I’m not talking about flowery prose and precise grammar.

I’m talking about logical argumentation … being able to explain why something is happening and what to do about it.

My hypothesis was that colleges aren’t requiring students to take courses (or demonstrate proficiency) in, say, critical thinking or logic … and that college students today aren’t required to write many papers that hone their thinking and writing skills.

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Testing my hypothesis on a middle school math teacher-friend, I got a rude awakening …

Read the rest of this entry »

More Disney: How does Mickey fingerprint me?

April 17, 2019

The tech behind biometric fingerprints

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In prior posts, I gushed over the technology applications at Disney World … and recounted the plausible explanations for why Mickey digitally records guests’ fingerprints when then enter the park.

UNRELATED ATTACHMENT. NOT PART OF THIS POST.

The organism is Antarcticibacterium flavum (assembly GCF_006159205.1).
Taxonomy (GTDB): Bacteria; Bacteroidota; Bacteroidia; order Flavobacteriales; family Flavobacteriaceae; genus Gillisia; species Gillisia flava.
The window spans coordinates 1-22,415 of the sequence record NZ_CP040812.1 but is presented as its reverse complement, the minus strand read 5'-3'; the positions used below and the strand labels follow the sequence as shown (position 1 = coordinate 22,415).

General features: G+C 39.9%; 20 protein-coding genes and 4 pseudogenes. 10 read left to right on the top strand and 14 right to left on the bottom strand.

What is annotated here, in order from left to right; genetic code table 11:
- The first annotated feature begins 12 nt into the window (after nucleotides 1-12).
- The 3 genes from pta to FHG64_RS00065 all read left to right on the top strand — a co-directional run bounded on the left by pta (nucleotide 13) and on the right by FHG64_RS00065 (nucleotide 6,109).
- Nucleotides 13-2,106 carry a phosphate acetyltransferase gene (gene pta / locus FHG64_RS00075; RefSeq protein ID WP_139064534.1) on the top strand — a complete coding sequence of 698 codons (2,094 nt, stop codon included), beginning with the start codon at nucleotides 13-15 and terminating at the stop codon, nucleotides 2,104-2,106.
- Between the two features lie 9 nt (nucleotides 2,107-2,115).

Ostensibly, the purpose is fraud protection – keeping folks from passing along their partially used tickets for reuse.

Of course, there are other sorts of uses for digital fingerprints (e.g. catching bad guys) … and ways that the information can be misused.

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With my curiosity aroused, I did some digging re: digital fingerprints.

Read the rest of this entry »

More Disney: Why is Mickey fingerprinting me?

April 16, 2019

A plausible “why” and a very interesting “how”.
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In a prior post Seriously, why not outsource TSA ops to Disney? , I gushed over the technology applications at Disney World … the Magic Bands than let me into my hotel room & the park, Fast-Passed me to the front of lines, and “personalized” my family’s experience with real-time greetings and photos.

I noted that I was digitally fingerprinted when I entered the park and asked if anybody could tell me why.

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A couple of loyal readers clued me and provoked some digging.

Here’s what I learned …

Read the rest of this entry »

Seriously, why not outsource TSA ops to Disney?